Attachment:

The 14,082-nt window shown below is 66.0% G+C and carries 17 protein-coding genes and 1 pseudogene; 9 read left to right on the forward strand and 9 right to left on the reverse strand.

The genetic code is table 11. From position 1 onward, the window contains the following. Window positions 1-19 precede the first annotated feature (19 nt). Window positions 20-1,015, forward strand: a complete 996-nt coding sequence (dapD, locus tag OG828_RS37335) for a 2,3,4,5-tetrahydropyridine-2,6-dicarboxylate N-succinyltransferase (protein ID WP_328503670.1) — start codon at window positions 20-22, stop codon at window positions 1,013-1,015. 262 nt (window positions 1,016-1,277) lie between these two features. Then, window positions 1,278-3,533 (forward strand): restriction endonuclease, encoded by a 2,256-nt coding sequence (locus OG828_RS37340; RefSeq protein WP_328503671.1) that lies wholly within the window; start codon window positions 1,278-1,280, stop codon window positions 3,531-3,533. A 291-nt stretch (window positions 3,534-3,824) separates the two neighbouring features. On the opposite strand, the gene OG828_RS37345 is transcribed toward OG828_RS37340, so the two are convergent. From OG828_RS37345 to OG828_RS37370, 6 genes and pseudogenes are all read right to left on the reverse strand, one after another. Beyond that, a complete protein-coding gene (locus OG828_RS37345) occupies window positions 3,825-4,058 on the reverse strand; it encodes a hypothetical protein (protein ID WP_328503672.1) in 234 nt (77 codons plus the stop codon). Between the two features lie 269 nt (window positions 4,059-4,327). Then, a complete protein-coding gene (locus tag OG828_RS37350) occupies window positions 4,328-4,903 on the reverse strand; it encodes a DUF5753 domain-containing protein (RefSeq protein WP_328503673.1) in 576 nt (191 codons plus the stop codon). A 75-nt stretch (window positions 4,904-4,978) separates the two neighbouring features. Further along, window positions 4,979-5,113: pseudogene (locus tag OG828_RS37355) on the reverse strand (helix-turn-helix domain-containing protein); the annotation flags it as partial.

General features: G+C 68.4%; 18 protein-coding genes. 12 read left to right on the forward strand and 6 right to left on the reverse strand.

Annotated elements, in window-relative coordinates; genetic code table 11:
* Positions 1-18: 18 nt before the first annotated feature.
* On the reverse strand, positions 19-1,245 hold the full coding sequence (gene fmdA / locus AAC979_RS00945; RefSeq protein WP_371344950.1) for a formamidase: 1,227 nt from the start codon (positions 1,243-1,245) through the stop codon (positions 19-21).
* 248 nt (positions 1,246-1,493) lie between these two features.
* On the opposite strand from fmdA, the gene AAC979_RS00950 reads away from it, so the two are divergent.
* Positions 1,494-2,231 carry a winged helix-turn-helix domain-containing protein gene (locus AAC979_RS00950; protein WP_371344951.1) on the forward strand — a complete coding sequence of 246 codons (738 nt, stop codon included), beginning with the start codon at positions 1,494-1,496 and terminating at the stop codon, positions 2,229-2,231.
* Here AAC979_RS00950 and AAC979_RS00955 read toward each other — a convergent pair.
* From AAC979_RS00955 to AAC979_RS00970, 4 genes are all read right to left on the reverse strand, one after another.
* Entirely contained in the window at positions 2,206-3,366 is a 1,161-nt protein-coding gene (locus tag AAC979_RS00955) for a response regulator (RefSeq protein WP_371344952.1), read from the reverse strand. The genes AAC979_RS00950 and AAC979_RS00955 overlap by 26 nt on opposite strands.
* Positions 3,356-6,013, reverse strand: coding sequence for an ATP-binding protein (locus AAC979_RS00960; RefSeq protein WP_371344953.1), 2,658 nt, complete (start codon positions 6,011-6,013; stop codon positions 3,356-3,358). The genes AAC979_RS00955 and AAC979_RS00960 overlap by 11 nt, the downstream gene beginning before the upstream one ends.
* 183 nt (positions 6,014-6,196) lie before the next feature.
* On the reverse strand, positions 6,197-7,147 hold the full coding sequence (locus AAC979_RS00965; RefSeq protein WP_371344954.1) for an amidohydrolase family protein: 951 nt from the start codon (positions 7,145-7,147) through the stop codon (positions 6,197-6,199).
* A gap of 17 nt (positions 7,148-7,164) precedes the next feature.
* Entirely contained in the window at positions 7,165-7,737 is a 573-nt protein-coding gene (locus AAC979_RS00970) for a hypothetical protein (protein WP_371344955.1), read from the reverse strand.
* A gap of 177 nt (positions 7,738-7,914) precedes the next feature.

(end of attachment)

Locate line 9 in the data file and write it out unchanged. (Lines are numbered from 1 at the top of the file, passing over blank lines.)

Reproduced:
* Positions 1,494-2,231 carry a winged helix-turn-helix domain-containing protein gene (locus AAC979_RS00950; protein WP_371344951.1) on the forward strand — a complete coding sequence of 246 codons (738 nt, stop codon included), beginning with the start codon at positions 1,494-1,496 and terminating at the stop codon, positions 2,229-2,231.